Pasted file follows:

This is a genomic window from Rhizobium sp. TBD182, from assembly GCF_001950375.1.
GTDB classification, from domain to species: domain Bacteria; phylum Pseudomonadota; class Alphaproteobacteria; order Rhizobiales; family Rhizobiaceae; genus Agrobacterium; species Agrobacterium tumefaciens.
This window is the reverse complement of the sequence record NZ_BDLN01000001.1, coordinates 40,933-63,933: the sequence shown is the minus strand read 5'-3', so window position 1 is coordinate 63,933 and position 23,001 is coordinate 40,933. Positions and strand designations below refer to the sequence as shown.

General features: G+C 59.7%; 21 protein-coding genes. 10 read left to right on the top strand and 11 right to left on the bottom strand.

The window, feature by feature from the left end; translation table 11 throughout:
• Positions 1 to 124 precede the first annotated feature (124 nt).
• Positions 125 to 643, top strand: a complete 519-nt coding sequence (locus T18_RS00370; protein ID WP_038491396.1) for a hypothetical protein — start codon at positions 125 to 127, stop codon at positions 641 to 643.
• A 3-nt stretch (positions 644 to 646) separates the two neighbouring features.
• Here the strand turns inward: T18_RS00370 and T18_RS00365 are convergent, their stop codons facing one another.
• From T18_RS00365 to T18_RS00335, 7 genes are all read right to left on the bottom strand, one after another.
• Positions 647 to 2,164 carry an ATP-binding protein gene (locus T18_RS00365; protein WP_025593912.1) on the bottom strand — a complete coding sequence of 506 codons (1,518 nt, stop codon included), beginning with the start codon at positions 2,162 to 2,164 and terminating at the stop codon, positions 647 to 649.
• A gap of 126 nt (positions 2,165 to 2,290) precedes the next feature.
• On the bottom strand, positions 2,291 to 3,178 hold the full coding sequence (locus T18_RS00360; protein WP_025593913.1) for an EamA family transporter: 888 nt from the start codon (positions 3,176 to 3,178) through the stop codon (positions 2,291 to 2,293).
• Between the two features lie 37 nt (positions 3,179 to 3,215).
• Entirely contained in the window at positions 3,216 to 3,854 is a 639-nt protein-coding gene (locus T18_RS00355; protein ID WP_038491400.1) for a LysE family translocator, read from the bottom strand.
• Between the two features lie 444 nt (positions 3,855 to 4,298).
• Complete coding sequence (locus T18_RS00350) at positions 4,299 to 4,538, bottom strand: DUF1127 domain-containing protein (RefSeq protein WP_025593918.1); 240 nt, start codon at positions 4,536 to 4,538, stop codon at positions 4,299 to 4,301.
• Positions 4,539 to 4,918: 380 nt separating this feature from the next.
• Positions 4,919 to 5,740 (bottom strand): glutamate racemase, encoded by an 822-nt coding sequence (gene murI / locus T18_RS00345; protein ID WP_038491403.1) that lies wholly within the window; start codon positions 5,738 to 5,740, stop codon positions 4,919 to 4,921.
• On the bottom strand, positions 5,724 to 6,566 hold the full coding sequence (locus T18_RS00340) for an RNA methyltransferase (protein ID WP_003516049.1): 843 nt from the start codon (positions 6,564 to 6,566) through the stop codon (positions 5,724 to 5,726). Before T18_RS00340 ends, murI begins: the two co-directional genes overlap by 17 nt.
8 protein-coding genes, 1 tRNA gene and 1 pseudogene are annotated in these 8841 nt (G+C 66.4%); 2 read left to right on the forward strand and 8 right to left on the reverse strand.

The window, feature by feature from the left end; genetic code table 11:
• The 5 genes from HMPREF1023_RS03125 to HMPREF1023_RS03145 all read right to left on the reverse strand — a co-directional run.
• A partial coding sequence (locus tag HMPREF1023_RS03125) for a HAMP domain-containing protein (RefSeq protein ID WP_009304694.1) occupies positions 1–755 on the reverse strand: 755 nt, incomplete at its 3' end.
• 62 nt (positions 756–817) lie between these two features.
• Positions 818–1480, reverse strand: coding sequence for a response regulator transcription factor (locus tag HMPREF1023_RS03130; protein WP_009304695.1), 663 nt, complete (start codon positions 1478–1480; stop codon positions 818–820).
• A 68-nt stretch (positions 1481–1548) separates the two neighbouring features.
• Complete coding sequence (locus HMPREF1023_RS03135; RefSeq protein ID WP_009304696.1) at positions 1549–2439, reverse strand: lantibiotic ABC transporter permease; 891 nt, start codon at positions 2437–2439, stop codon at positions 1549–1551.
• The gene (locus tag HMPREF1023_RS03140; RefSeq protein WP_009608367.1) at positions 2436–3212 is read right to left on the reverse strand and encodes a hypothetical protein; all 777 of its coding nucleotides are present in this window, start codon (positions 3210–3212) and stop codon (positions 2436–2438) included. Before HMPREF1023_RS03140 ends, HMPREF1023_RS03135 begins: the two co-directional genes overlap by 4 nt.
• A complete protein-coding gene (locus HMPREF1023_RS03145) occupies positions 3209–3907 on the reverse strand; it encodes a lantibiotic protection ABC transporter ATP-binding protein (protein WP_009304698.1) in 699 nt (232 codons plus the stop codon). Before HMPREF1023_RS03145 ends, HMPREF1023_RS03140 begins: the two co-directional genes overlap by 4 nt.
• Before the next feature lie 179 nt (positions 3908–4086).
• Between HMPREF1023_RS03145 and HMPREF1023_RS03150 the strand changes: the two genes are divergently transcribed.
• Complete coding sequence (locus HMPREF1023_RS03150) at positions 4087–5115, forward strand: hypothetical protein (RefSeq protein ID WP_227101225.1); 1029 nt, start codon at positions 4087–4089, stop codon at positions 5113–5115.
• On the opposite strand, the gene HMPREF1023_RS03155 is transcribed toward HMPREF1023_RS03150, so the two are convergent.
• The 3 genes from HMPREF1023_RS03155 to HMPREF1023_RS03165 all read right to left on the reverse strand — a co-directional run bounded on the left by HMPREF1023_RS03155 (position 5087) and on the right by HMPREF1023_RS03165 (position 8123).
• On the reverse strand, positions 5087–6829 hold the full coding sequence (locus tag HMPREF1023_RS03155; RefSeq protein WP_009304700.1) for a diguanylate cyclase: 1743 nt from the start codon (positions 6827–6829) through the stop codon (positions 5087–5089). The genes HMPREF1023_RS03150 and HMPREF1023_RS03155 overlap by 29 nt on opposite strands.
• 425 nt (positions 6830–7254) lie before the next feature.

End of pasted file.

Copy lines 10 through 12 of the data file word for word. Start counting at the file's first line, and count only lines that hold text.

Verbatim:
• From T18_RS00365 to T18_RS00335, 7 genes are all read right to left on the bottom strand, one after another.
• Positions 647 to 2,164 carry an ATP-binding protein gene (locus T18_RS00365; protein WP_025593912.1) on the bottom strand — a complete coding sequence of 506 codons (1,518 nt, stop codon included), beginning with the start codon at positions 2,162 to 2,164 and terminating at the stop codon, positions 647 to 649.
• A gap of 126 nt (positions 2,165 to 2,290) precedes the next feature.